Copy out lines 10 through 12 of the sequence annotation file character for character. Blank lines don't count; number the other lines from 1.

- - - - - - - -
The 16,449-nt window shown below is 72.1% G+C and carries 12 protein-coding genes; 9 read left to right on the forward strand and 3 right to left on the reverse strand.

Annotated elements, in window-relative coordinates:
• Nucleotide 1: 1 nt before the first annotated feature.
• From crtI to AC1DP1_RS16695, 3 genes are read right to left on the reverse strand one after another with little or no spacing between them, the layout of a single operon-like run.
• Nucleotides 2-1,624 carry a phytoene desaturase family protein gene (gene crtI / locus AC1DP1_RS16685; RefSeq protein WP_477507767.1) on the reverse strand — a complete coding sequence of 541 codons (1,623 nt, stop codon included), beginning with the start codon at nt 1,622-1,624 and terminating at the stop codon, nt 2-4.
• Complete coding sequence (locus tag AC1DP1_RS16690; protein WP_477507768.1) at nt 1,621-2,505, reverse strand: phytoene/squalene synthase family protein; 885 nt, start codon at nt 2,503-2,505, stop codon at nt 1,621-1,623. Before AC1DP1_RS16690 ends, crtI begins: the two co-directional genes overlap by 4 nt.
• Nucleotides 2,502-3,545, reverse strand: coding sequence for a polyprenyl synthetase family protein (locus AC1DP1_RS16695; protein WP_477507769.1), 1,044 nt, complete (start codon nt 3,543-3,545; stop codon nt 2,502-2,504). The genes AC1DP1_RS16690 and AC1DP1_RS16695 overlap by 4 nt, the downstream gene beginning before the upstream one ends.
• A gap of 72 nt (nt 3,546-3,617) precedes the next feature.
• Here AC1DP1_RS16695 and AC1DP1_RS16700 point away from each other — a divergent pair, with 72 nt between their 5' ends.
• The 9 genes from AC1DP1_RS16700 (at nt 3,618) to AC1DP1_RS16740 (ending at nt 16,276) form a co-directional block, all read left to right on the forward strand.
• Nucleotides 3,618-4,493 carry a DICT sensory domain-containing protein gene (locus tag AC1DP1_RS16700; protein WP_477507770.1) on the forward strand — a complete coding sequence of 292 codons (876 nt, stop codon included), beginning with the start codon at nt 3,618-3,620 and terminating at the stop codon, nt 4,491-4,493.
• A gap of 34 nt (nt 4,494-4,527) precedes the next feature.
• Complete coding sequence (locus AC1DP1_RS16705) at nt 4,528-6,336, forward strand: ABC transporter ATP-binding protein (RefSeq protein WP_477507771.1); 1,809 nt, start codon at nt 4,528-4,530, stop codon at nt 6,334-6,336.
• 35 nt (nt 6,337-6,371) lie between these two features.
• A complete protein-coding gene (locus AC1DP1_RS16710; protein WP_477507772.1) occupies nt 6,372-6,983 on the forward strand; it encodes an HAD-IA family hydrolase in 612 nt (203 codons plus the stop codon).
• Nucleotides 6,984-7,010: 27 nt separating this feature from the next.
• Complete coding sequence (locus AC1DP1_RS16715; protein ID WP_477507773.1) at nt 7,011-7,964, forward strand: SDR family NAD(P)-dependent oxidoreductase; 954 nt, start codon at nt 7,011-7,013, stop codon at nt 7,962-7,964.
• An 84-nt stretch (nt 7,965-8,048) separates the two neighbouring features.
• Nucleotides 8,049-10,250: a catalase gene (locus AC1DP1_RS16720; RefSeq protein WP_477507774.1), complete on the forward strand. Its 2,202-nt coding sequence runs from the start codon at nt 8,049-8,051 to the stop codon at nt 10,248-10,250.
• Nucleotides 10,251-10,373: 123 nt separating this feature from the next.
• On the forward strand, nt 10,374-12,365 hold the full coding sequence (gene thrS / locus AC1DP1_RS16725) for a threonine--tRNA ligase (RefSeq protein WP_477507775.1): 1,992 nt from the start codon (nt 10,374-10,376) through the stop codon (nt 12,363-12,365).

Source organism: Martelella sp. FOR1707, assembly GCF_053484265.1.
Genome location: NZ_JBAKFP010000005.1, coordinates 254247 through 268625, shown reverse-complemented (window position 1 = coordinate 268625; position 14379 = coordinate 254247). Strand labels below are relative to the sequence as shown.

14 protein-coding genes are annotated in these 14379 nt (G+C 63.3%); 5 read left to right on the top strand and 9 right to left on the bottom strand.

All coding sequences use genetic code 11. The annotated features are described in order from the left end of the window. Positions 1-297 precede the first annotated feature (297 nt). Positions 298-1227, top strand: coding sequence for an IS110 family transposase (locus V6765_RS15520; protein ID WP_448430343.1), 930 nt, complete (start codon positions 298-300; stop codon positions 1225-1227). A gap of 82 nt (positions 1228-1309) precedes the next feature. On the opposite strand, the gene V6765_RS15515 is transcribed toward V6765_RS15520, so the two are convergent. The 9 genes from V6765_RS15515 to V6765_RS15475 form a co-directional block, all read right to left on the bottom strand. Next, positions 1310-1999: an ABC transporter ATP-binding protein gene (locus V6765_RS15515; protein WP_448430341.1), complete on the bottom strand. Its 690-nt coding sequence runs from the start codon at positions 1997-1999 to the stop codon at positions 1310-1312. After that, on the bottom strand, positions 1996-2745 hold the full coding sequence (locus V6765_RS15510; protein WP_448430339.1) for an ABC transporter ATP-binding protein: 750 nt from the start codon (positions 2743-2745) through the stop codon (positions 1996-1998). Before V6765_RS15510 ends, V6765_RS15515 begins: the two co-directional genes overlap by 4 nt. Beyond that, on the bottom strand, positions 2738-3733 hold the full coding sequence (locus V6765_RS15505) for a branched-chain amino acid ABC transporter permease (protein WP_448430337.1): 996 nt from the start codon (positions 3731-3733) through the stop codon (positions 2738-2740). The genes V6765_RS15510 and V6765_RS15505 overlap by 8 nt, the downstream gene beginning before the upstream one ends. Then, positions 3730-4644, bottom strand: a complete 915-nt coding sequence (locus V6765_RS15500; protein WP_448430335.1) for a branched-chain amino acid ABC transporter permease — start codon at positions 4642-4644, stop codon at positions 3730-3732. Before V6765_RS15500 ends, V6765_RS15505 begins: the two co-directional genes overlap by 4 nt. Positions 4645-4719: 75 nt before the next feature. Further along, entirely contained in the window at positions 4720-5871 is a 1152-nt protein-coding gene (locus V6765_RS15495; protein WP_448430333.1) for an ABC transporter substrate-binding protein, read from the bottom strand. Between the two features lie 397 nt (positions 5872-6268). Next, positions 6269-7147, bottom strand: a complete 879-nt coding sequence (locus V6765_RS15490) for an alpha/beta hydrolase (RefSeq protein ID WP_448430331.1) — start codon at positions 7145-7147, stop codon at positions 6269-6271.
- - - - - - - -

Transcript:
• The 9 genes from AC1DP1_RS16700 (at nt 3,618) to AC1DP1_RS16740 (ending at nt 16,276) form a co-directional block, all read left to right on the forward strand.
• Nucleotides 3,618-4,493 carry a DICT sensory domain-containing protein gene (locus tag AC1DP1_RS16700; protein WP_477507770.1) on the forward strand — a complete coding sequence of 292 codons (876 nt, stop codon included), beginning with the start codon at nt 3,618-3,620 and terminating at the stop codon, nt 4,491-4,493.
• A gap of 34 nt (nt 4,494-4,527) precedes the next feature.